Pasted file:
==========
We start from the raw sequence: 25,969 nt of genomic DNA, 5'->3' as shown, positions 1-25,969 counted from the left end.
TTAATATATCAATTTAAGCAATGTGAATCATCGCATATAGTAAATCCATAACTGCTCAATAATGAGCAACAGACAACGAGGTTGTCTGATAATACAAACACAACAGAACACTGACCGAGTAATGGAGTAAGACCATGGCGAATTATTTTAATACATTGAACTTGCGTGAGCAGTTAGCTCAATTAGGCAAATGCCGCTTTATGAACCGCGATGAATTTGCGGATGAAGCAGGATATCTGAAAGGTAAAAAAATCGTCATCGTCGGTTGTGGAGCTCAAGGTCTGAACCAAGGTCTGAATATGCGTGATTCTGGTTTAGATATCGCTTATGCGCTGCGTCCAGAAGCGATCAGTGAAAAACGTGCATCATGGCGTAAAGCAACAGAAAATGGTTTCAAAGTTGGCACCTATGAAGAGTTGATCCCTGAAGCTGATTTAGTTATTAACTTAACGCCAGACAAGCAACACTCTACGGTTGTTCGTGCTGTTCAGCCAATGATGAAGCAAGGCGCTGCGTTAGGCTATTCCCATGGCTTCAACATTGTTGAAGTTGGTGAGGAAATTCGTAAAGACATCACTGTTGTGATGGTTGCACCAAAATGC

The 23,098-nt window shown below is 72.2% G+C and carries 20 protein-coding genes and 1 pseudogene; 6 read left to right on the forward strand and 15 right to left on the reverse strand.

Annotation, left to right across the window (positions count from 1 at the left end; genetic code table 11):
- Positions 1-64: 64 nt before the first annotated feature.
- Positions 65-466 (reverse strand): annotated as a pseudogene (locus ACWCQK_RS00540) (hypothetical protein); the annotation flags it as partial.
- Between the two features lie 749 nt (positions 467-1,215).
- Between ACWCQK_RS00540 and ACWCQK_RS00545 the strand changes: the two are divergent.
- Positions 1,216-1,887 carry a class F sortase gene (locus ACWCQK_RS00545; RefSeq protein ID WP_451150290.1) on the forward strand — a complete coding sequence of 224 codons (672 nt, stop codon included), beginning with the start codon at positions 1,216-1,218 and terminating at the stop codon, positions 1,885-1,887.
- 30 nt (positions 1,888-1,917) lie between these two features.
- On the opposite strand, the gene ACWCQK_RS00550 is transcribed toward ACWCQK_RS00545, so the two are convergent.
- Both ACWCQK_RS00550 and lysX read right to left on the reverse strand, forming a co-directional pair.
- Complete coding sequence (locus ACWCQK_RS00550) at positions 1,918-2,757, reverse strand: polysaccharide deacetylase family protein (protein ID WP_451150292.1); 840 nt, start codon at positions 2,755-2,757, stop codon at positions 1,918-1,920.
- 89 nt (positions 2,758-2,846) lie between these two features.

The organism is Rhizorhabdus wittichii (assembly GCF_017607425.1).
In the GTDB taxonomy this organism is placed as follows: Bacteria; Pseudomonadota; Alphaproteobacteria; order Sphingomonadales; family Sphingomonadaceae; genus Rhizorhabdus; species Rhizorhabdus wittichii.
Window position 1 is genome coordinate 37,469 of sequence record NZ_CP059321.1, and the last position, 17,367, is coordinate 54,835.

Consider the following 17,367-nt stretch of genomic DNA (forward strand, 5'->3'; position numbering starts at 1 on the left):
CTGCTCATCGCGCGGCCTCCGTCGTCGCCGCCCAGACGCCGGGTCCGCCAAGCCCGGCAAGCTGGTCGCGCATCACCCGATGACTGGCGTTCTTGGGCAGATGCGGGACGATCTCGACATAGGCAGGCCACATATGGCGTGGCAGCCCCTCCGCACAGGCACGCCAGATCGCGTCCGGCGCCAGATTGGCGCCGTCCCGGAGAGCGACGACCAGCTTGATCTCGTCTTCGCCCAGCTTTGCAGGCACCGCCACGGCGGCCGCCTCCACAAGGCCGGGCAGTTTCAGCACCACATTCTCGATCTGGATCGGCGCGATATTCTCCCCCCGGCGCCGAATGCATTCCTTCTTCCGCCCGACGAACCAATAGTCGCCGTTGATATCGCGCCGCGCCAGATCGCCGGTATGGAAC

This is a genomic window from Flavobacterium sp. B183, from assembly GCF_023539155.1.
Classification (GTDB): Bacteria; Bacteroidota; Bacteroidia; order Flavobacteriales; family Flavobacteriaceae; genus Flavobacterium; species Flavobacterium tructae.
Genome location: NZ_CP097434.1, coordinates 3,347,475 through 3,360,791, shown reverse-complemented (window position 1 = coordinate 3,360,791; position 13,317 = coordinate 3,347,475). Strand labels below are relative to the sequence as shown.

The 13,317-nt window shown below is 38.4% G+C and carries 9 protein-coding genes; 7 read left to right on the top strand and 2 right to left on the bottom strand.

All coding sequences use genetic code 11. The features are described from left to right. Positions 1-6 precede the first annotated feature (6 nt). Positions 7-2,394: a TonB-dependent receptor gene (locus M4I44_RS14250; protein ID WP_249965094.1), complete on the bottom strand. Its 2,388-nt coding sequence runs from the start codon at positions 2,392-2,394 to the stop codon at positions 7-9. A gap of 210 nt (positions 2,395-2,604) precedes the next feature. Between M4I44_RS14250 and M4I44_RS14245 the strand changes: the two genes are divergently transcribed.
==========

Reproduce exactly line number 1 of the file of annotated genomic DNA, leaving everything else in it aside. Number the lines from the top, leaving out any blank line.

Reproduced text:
We start from the raw sequence: 25,969 nt of genomic DNA, 5'->3' as shown, positions 1-25,969 counted from the left end.